Depending on where, how, and who by the reader of this was raised, believing in supernatural entities may be the only way to understand why we exist, and for others this may sound absurd. Therefore, to ask if it continues to make sense to believe in supernatural entities in an age of science is the same as asking if it continues to not make sense to believe in supernatural entities in an age of science. Due to the nature of human beings creating language to accommodate our growing and ever changing perspectives, this question hints at the word science having the authority of being superior over all, that science is a belief itself. This already is a very diverse and intricate topic, and further defining what a belief is seems to be needed.
But how to do this? One can go to a dictionary or the internet and find the word belief, and accept that these symbols, “b-e-l-i-e-f” and the sounds associated with it, are what we agreeably call a definition. Although it may be very difficult, and very irrational, at any given time one may say “I no longer wish to agree with the English (for example) language, and I would like to take all of these symbols and sounds, change them up and make my own.” Expressing this aloud or to one’s self requires an initial use of the person’s language, but rarely, if anyone, will do this. But the very fact that this is an idea, means it is possible. In saying this, we can determine that while it is possible to believe in this or that, one’s experiences shape what one is bound to choose. There are those who completely expel any notion of science and put all faith in the hands of a god, a ritual, substance, or action.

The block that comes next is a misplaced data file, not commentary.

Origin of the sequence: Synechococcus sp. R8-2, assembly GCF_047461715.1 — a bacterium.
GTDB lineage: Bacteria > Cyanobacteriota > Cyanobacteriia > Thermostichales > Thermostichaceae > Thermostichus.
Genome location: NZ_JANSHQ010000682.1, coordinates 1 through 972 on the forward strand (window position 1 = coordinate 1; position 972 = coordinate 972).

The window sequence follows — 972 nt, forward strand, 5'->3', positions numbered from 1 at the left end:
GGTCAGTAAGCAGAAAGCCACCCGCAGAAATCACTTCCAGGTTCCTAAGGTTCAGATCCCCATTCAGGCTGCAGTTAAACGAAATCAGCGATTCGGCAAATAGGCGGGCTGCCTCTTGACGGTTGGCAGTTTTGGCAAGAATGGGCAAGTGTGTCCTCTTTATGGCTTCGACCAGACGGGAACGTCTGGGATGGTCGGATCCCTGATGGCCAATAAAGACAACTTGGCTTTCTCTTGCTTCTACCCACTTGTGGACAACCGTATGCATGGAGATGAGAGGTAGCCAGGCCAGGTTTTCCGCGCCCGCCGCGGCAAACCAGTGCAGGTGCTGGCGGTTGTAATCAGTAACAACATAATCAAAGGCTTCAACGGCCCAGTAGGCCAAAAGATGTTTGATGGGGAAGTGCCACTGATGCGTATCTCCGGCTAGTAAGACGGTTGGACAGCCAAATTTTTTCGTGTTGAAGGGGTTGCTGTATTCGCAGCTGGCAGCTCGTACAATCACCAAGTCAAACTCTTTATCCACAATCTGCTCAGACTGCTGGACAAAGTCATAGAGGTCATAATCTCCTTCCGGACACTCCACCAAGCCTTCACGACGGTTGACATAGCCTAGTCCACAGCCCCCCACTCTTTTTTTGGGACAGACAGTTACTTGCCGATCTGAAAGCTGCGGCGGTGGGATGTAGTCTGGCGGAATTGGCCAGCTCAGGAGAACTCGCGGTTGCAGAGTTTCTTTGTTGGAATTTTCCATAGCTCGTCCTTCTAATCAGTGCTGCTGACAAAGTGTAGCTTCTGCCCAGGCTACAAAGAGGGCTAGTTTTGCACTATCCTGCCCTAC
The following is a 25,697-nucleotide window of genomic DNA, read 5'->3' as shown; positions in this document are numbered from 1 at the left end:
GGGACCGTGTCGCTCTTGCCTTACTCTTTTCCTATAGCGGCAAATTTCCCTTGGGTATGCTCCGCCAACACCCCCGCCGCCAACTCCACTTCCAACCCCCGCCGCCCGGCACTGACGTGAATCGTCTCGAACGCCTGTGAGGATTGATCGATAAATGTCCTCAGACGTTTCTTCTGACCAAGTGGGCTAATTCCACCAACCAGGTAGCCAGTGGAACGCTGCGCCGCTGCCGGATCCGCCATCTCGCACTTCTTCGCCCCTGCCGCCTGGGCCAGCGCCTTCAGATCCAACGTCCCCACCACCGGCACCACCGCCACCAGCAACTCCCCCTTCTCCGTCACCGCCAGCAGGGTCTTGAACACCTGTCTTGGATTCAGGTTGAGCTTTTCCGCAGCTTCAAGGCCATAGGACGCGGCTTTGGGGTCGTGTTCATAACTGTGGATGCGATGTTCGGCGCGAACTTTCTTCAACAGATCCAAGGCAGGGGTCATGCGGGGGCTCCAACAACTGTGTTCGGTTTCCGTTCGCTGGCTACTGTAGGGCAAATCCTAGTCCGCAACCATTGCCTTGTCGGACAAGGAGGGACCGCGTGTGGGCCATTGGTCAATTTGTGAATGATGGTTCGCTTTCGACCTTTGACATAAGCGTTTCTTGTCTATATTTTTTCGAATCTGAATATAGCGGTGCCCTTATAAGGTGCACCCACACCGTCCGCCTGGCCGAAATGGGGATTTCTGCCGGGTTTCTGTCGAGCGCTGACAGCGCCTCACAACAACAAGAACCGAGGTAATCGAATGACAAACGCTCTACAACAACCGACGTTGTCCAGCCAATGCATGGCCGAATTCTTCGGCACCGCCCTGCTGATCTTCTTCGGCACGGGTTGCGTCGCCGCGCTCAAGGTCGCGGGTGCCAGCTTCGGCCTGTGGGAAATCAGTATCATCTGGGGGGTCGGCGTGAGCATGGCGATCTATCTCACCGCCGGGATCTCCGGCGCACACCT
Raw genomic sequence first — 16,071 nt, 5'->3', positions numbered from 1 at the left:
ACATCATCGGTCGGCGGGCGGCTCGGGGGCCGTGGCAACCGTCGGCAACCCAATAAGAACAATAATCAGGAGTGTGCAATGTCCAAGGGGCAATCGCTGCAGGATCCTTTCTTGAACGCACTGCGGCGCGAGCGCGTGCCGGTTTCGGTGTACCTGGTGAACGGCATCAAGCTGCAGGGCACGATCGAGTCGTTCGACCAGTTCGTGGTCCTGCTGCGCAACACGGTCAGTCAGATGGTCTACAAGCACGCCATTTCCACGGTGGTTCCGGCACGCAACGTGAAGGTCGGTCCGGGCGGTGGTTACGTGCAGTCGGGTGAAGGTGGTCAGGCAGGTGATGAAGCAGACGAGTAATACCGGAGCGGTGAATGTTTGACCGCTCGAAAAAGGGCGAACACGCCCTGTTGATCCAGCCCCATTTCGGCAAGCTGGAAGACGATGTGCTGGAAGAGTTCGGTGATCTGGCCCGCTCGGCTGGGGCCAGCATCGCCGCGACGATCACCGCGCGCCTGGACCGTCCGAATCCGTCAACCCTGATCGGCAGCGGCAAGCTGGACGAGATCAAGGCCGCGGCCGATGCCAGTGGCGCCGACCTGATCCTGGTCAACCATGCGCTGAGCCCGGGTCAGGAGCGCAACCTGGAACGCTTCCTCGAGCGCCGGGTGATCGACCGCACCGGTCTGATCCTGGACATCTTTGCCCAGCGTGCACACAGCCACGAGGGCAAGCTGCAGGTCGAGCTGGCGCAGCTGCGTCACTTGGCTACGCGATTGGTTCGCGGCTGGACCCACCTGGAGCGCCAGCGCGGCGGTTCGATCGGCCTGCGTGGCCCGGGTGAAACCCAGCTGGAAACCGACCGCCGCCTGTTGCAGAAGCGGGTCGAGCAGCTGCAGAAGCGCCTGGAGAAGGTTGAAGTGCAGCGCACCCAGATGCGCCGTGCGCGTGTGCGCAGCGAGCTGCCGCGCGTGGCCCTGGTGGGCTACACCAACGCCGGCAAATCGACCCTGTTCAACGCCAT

There are others who do the exact opposite. It is important to note here that the point of saying all of this is to be aware that there are many, many ways to interpret a very open ended question such as the one stated. With that being said, the word “supernatural” and its interpretations must be examined.